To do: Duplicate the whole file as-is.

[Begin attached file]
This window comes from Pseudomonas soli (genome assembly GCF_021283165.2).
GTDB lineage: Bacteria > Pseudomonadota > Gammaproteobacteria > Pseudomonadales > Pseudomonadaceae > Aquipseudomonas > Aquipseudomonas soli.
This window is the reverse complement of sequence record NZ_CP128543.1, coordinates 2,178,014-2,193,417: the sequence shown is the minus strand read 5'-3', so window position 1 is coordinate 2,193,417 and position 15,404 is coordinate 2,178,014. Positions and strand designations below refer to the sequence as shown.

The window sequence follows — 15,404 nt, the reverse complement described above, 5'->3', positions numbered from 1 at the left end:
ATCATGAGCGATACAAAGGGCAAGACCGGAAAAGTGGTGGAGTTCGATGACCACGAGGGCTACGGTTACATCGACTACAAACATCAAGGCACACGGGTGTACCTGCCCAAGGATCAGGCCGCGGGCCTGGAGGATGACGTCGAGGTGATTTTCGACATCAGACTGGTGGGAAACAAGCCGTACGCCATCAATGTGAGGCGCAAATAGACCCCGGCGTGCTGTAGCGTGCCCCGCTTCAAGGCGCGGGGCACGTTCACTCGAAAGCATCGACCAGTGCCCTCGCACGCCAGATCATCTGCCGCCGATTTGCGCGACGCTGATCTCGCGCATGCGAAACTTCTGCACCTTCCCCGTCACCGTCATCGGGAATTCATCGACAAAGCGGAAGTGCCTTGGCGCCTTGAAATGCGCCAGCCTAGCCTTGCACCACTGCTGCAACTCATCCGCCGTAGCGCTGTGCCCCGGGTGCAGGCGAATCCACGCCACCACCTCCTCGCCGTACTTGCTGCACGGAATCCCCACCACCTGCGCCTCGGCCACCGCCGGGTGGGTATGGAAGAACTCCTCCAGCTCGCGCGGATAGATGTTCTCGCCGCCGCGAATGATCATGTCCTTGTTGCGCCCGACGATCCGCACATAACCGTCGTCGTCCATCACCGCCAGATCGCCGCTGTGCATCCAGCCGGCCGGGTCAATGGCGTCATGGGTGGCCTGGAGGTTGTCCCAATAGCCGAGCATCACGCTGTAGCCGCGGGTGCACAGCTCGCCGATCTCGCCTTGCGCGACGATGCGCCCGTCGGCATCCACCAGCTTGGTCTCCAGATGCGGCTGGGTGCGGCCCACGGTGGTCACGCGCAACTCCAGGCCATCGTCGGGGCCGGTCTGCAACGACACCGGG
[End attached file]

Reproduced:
This window comes from Pseudomonas soli (genome assembly GCF_021283165.2).
GTDB lineage: Bacteria > Pseudomonadota > Gammaproteobacteria > Pseudomonadales > Pseudomonadaceae > Aquipseudomonas > Aquipseudomonas soli.
This window is the reverse complement of sequence record NZ_CP128543.1, coordinates 2,178,014-2,193,417: the sequence shown is the minus strand read 5'-3', so window position 1 is coordinate 2,193,417 and position 15,404 is coordinate 2,178,014. Positions and strand designations below refer to the sequence as shown.

The window sequence follows — 15,404 nt, the reverse complement described above, 5'->3', positions numbered from 1 at the left end:
ATCATGAGCGATACAAAGGGCAAGACCGGAAAAGTGGTGGAGTTCGATGACCACGAGGGCTACGGTTACATCGACTACAAACATCAAGGCACACGGGTGTACCTGCCCAAGGATCAGGCCGCGGGCCTGGAGGATGACGTCGAGGTGATTTTCGACATCAGACTGGTGGGAAACAAGCCGTACGCCATCAATGTGAGGCGCAAATAGACCCCGGCGTGCTGTAGCGTGCCCCGCTTCAAGGCGCGGGGCACGTTCACTCGAAAGCATCGACCAGTGCCCTCGCACGCCAGATCATCTGCCGCCGATTTGCGCGACGCTGATCTCGCGCATGCGAAACTTCTGCACCTTCCCCGTCACCGTCATCGGGAATTCATCGACAAAGCGGAAGTGCCTTGGCGCCTTGAAATGCGCCAGCCTAGCCTTGCACCACTGCTGCAACTCATCCGCCGTAGCGCTGTGCCCCGGGTGCAGGCGAATCCACGCCACCACCTCCTCGCCGTACTTGCTGCACGGAATCCCCACCACCTGCGCCTCGGCCACCGCCGGGTGGGTATGGAAGAACTCCTCCAGCTCGCGCGGATAGATGTTCTCGCCGCCGCGAATGATCATGTCCTTGTTGCGCCCGACGATCCGCACATAACCGTCGTCGTCCATCACCGCCAGATCGCCGCTGTGCATCCAGCCGGCCGGGTCAATGGCGTCATGGGTGGCCTGGAGGTTGTCCCAATAGCCGAGCATCACGCTGTAGCCGCGGGTGCACAGCTCGCCGATCTCGCCTTGCGCGACGATGCGCCCGTCGGCATCCACCAGCTTGGTCTCCAGATGCGGCTGGGTGCGGCCCACGGTGGTCACGCGCAACTCCAGGCCATCGTCGGGGCCGGTCTGCAACGACACCGGG